Whilst Sting was traversing the globe with The Police at their pomp, a small record label called Kitchenware was taking its first tentative steps. Formed in 1982 by Keith Armstrong, Paul Ludford and Phil Mitchell, it was Armstrong who took on the creative side of the operation, a role which required utter loyalty to his acts and a healthy disregard for the major labels who would come knocking at their door.
He also had another life, that of an HMV store manager, and a company induction course at the turn of the decade gave him an insight into the music industry, the marketing of records and how to get them in the shops. Spending a day with some pluggers made him realise how much of the industry relied on schmoozing and borderline bribery, and Armstrong resolved there and then that his label was going to be about quality and have a pureness others didn't have.
His early bands - Hurrah!, The Daintees - attracted strong major label interest, although when those label phoned up to request records, they didn't quite get the reception they expected. Armstrong, in an interview at the time, told how he'd tell them to go and buy copies. "'They're in the shops', I'd say, 'go and buy one!'". That's told them.
However, it was to be Kitchenware's next two bands - Prefab Sprout and Kane Gang - who would go on and make the label's name. The Sprouts in particular became one of the notable bands of the decade with a string of smart, wordy, beautiful pop songs that failed to trouble the Top 40 until a reissue of one of their most beautiful pieces, When Love Breaks Down, became a hit in 1985. Their music, still smart, still wordy, then became a lot more commercial towards the end of the decade and they even scored a Top 10 hit with The King Of Rock'n'Roll. The band, now down to a nucleus of Paddy McAloon, still record and release records to this day, the latest of which was 2013's Crimson/Red. Kitchenware is also in fine fettle, finally scoring a Number 1 album with The Editors on the label's twenty-fifth anniversary in 2007.
Born in North Shields, a fishing port just outside Newcastle, Neil Tennant was a shy, sensitive child. His detachment wasn't helped by the fact he heartily disliked school, stories of which made their way into many of his later songs. His refuge was music, first guitar and cello, then multiple roles in a folk group called Dust which he juggled with involvement in Newcastle's arts mecca, the People's Theatre.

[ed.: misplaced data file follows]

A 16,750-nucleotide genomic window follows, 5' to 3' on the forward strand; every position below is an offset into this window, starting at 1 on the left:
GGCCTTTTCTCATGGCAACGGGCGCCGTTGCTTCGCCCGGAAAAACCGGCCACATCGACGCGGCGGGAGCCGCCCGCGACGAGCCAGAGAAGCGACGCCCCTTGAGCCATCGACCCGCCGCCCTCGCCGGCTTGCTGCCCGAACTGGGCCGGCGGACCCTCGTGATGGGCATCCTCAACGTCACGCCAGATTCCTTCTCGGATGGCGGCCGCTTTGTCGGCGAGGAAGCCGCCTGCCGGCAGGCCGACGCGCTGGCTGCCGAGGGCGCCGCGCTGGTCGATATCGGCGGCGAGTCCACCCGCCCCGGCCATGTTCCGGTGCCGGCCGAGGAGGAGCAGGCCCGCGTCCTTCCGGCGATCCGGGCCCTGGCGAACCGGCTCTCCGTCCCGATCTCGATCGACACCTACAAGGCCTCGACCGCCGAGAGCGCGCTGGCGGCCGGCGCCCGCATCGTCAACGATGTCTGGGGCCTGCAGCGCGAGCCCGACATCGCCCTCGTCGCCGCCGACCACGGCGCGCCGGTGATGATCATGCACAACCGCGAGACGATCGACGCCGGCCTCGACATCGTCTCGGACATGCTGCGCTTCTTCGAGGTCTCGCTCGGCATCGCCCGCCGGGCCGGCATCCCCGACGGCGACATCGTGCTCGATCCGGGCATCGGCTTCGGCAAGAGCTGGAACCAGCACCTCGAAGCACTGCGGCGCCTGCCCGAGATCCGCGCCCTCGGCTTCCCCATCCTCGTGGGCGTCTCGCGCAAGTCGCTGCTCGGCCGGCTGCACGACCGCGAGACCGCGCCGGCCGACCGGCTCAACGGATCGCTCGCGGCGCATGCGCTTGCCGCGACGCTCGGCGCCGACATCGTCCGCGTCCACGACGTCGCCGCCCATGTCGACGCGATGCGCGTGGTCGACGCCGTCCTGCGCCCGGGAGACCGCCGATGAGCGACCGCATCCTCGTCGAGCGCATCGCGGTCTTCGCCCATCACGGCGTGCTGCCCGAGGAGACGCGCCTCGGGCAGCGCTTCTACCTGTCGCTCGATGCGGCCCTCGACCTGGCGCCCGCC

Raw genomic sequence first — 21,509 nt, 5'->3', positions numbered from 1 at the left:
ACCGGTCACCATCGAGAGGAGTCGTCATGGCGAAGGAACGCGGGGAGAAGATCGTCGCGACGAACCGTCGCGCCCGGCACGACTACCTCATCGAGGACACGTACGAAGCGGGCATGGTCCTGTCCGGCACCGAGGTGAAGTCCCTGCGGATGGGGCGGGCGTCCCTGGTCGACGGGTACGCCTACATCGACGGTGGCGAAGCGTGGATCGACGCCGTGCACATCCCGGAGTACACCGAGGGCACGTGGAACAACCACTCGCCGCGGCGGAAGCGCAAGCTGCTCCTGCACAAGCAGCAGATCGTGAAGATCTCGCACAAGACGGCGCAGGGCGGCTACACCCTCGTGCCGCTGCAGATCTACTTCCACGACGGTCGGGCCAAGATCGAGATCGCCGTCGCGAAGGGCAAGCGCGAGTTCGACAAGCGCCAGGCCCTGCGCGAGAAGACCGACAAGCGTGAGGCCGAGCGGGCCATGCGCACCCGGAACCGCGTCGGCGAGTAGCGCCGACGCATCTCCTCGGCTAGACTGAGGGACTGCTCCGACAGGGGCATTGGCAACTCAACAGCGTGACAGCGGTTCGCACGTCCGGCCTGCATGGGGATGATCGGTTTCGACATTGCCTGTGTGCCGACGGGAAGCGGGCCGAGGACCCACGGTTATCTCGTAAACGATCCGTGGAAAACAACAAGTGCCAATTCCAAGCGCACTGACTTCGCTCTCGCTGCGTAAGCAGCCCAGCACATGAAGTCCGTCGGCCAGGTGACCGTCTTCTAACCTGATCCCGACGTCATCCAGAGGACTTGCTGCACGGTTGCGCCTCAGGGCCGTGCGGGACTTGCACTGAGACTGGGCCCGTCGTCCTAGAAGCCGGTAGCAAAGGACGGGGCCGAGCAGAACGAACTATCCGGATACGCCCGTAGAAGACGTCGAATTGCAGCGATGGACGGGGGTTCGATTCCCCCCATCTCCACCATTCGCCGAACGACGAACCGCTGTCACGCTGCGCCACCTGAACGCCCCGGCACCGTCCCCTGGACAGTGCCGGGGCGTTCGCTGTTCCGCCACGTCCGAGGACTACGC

But when he moved to London, playing music took a partial back seat for writing about it as Tennant, famously, rose through the ranks at Smash Hits magazine. After a chance meeting with Chris Lowe in an electronics shop on the Kings Road in London, the duo formed a band, Pet Shop Boys. Towards the end of each working day, Lowe would rock up at the Smash Hits office at 52-55 Carnaby Street, perch on the photocopier at the end of the office and wait for Tennant to finish writing and editing copy. Then they would disappear into the night to write and record songs.
For Pet Shop Boys, success would take time in coming. In the pop graveyard of summer and autumn 1985, which also saw Erasure's early records flop, the band missed out on the Top 75 with the brilliant Opportunities (Let's Make Lots Of Money). Never mind; behind the scenes, the band were preparing a new version of West End Girls, previously produced by disco god Bobby O, but this time helmed by the brilliant Stephen Hague, for a pre-Christmas release.
West End Girls is a breathtaking record, meshing pop, electronic music, and even rap. It was huge, and arguably one of greatest singles of the era. Many would go further, saying the track marked a real sea-change in '80s electronic music, ushering out the showy dressing-up-for-Top-Of-The-Pops part of the decade and ushering in a cooler, smarter electronic music that wouldn't be far from the charts for many years.
Pet Shop Boys were the movement's leaders, delivering a series of singles so precise, so cool you can almost see the dry ice coming out of the speakers. They also delivered huge hits: three Number 1s and a Number 2 (with Dusty Springfield) in one twelve-month period from spring 1986 to spring 1987. Tennant would, memorably, refer to this period as the band's 'Imperial phase' which he felt ended with the 1988 release of Domino Dancing, a number seven 'flop'.
The '90s too delivered fewer Top 5 hits, but some exceptional moments: Being Boring, the paean to disappearing youth, Jealousy, about, er, jealousy, and the sexual confusion/relationship power games of Can You Forgive Her? Still together today, the band make a fine living pleasing their devoted fans worldwide, but most of all, as was always the case, themselves.
Unlike his contemporaries, who have reflected their home in their work but moved away and stayed away, Neil Tennant moved back to the North-East and bought a house in the countryside which is now his base and creative hub. Once a Geordie, always a Geordie...